Pete Price’s guitar work alone should push him into the upper echelon of modern musicians. His fluid fretwork, impassioned melodies, and physical sound recalls other guitar greats of yore without ever risking imitation. His six-string talents do not dominate the entirety of his new album Department of the Interior, he’s far too complete of a songwriter to rely on one warhorse to the exclusion of all others. There’s little question, however, that listeners, longtime fans and newcomers alike, will be mightily impressed by his playing throughout Department of the Interior’s dozen tracks and eagerly come back for more. They bear repeated listening.
You’ll hear something new every time. I am especially impressed with the first song “Diamonds in the Sky”. It is not easy to bring touches of real poetry into rock songs without sounding foolish, but Price shows us how it’s done. Merging such sensibilities with authoritative, blues-influenced rock guitar is the sort of thing you need to push a song like this over the top. There’s impassioned soul in the heart of this tune, it holds nothing back, and sets the bar high for everything that follows it.
He is up to the task, however, and “The Crossing” proves it. This isn’t as sonically forceful as its predecessor, there’s more subtlety at work, but the same melodic lyricism powering the opener manifests itself in a different way. Incorporating strings into his songwriting gives the track a graceful lift while emphasizing a level of gravitas missing from the opener. “Common Ground” finds him moving in yet another different direction as his lyrics shift from the personal to the political without ever proselytizing for anything but the cause of humanity. It has an acoustic setting that further softens its message for listeners without compromising the deeply held beliefs of its message.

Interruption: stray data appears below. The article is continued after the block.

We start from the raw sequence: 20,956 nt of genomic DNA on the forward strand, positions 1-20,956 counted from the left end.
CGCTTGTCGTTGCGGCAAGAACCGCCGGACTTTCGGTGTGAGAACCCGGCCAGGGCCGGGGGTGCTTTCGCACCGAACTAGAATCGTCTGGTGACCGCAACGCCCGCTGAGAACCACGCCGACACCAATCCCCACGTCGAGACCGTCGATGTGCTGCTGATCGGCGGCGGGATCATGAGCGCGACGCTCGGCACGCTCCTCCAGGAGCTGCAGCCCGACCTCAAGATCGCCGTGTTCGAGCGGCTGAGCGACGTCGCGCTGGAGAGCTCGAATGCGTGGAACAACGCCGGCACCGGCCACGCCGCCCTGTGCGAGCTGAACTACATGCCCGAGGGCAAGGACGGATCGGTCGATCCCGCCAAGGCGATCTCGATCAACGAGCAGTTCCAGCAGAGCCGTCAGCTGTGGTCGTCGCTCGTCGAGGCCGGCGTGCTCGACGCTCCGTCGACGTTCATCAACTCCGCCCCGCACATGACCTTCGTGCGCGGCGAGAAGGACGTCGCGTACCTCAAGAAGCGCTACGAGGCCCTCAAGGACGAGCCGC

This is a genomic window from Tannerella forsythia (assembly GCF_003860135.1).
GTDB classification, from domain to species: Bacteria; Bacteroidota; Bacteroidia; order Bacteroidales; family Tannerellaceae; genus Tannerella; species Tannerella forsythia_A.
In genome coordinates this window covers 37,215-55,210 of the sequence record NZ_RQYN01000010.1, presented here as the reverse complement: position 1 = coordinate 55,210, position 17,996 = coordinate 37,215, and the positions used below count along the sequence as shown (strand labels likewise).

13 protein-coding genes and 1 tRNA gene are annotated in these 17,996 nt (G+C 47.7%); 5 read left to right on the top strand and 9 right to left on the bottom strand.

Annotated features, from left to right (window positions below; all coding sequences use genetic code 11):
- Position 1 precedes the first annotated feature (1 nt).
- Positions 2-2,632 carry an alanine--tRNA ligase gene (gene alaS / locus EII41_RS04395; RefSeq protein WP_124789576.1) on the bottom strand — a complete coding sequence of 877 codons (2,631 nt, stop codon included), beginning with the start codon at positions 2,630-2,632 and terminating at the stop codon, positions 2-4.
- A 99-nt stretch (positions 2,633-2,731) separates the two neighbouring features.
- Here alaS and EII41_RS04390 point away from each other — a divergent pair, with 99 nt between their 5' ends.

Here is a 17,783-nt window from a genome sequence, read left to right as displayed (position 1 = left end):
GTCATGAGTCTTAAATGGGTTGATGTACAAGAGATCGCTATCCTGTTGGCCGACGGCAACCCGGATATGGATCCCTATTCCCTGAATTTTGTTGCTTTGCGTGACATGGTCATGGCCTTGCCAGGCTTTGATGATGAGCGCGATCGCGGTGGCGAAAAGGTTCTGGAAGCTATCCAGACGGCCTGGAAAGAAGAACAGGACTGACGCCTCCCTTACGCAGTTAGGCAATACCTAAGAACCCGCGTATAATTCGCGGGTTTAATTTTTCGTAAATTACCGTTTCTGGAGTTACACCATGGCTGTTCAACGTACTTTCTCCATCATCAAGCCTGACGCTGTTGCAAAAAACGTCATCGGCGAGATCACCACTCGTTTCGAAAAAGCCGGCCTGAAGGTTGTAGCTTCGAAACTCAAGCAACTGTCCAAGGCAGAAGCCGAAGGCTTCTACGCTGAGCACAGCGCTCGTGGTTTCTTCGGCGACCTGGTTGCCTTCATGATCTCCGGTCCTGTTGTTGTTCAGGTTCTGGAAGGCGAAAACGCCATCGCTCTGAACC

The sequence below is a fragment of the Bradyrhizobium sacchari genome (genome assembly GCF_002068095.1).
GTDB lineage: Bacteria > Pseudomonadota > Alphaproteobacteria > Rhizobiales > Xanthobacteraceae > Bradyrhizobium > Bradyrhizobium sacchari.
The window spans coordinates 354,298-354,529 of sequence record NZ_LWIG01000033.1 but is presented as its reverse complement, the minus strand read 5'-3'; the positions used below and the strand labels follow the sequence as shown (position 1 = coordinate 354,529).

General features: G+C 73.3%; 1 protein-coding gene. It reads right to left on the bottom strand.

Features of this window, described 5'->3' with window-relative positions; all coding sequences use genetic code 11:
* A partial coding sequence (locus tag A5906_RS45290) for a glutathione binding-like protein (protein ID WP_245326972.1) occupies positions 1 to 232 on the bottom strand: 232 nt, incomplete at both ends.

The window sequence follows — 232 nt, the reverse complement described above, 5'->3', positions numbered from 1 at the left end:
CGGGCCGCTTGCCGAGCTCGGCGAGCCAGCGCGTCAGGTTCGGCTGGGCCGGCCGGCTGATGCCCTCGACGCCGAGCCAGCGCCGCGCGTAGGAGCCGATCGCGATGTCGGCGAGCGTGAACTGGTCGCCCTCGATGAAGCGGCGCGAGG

“I Love Soul and I Love Rock” will go over like crazy for live audiences. He asserts his musical identity a little more than usual here and the motivation, emphasizing the fact he cannot be stylistically boxed in, is evident throughout Department of the Interior. I believe this song may be one of the album’s underrated gems. It has plenty of sonic firepower, as well, without ever going too far. “Taste of Freedom” is another lively number with heart-stopping piano riffing that will compel you to move. The guitar provides a lot of sparks, as well, and Price tailors it for maximum effect.
There’s another dose of guitar pyrotechnics coming with the track “Let It Go”. It’s another of the album’s more personal lyrics, as well, though Price is always careful to turn them in a universally resonant direction. Anyone who has known life’s struggles and challenges will connect with this song. It’s one of the key ingredients that makes Department of the Interior such a memorable experience and Price can’t help but be proud of what he’s accomplished here. If he isn’t, he should be. This is meaningful and entertaining songwriting capable of standing the test of time.